Each bit of progress requires patience and, often, a fight. The U.S. women had to threaten to boycott the 2017 world championships to get USA Hockey — the sport’s national governing body — to give them better pay and promises that it would more energetically promote the women’s game and expand its efforts at the youth level. Sweden’s women’s team went on strike in 2019 to protest its poor pay, lack of insurance and inadequate training conditions.

Canada’s Laura Stacey (7) is congratulated by Emma Maltais, left, and Jill Saulnier (11) after Stacey scored against Finland during a preliminary round women’s hockey game at the 2022 Winter Olympics on Saturday in Beijing.

(Petr David Josek / Associated Press)

Old, stale cultural bias against female athletes also holds back women’s gains in funding, resources and visibility. It’s telling that the women’s under-18 world championships, a key developmental tournament, was canceled each of the last two years but organizers managed to stage the 2021 men’s under-18 tournament in a bubble in Frisco, Texas. The women’s tournament could have been held, too.

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The U.S. college system has enabled female players from outside North America to hone their skills and take them back home, producing stars such as goaltender Noora Raty of Finland and the University of Minnesota. But that hasn’t produced the kind of depth that would make those teams competitive against Canada and the U.S. Still, U.S. women’s Olympic coach Joel Johnson contended the blowouts in Beijing don’t reflect the state of women’s hockey.

“I think the scores are a little bit deceiving to start the tournament and I say that very confidently, having as much experience as I have coaching at the under-18 level and under-22 level and national team level,” he said. “I think what I see is a growth and development of women’s hockey and the global pandemic has maybe stalled it a touch, just like it has on the men’s side.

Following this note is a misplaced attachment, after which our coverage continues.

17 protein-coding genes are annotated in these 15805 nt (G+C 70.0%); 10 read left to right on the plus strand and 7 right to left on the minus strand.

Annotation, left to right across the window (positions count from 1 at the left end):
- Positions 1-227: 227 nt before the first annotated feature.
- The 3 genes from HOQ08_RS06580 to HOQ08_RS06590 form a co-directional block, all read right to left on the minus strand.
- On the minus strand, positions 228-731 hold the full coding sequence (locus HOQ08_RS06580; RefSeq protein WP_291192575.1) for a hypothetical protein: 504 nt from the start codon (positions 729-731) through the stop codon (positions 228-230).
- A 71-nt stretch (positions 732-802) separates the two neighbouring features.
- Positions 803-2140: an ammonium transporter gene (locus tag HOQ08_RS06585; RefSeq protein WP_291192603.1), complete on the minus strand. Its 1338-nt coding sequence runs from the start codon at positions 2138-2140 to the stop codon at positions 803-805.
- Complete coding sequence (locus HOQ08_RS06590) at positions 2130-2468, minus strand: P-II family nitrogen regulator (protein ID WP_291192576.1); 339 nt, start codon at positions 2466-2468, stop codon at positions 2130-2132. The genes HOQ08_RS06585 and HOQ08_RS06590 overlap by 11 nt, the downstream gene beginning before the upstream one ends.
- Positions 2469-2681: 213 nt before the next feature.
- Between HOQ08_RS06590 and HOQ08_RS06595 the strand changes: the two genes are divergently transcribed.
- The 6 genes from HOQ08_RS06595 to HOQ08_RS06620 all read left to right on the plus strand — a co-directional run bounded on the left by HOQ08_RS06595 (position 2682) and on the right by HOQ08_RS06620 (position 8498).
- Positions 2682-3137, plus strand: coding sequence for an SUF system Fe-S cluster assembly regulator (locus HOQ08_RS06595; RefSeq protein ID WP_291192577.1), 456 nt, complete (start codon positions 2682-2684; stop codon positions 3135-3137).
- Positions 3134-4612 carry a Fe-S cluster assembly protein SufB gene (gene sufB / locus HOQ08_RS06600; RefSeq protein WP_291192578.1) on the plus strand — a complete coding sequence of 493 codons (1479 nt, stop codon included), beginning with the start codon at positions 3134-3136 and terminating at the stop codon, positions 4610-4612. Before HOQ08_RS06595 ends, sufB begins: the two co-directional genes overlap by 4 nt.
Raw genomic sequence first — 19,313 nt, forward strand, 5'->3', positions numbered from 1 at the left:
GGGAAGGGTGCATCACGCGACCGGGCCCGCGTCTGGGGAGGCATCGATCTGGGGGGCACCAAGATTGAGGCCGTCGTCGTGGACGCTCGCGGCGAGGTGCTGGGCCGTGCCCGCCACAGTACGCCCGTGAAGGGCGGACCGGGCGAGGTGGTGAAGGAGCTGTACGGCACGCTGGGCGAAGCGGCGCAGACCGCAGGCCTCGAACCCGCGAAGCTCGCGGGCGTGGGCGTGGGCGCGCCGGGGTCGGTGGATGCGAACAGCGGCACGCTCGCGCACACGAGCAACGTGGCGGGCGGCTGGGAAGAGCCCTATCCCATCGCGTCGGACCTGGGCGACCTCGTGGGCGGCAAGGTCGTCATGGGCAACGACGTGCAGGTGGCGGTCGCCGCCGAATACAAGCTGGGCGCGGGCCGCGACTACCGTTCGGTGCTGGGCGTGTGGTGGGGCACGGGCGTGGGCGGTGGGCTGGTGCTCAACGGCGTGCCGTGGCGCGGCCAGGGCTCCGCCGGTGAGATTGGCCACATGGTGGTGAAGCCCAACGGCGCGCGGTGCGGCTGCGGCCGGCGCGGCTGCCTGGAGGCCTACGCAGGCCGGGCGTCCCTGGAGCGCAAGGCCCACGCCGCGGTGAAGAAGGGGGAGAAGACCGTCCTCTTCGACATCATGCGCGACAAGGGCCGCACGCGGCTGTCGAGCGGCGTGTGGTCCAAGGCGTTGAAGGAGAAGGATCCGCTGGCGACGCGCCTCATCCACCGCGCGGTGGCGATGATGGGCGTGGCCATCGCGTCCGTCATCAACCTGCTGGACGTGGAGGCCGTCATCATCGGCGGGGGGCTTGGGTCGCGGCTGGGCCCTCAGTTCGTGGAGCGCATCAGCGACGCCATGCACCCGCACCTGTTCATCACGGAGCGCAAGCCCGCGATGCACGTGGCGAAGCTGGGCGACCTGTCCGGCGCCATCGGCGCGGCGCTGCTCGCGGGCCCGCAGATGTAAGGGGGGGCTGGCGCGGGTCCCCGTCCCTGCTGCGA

“I think the more resources and the more visibility that women’s hockey gets at the youngest levels, in particular for the grass-roots federations to put money and support into their programs, you’re just going to see it continue. I think we’re just in a little bit of a pause right now for a variety of factors, but I think in the coming days if we continue to support women’s hockey and give it visibility and give it marketing and give it resources, you’re going to see a pretty significant jump in terms of the competitive balance.”

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That’s likely to take a while. “I want more money and more eyes on the sport,” Knight said. “In the sport. We need more money, we need more marketing, we need more visibility, more storytelling. Programming as well, and resources.”

“The game’s getting a lot faster and that’s only because we now have more opportunities to train. And especially from the grass roots level all the way up it’s really important to invest in women’s hockey and see other countries doing it as well.”

Until those investments are made and pay off, there will be more of those painful 12-1 and 8-0 routs. Don’t blame the U.S. and Canada for being so good. Blame national governing bodies and the International Ice Hockey Federation for not making the necessary efforts to help the rest of the world catch up.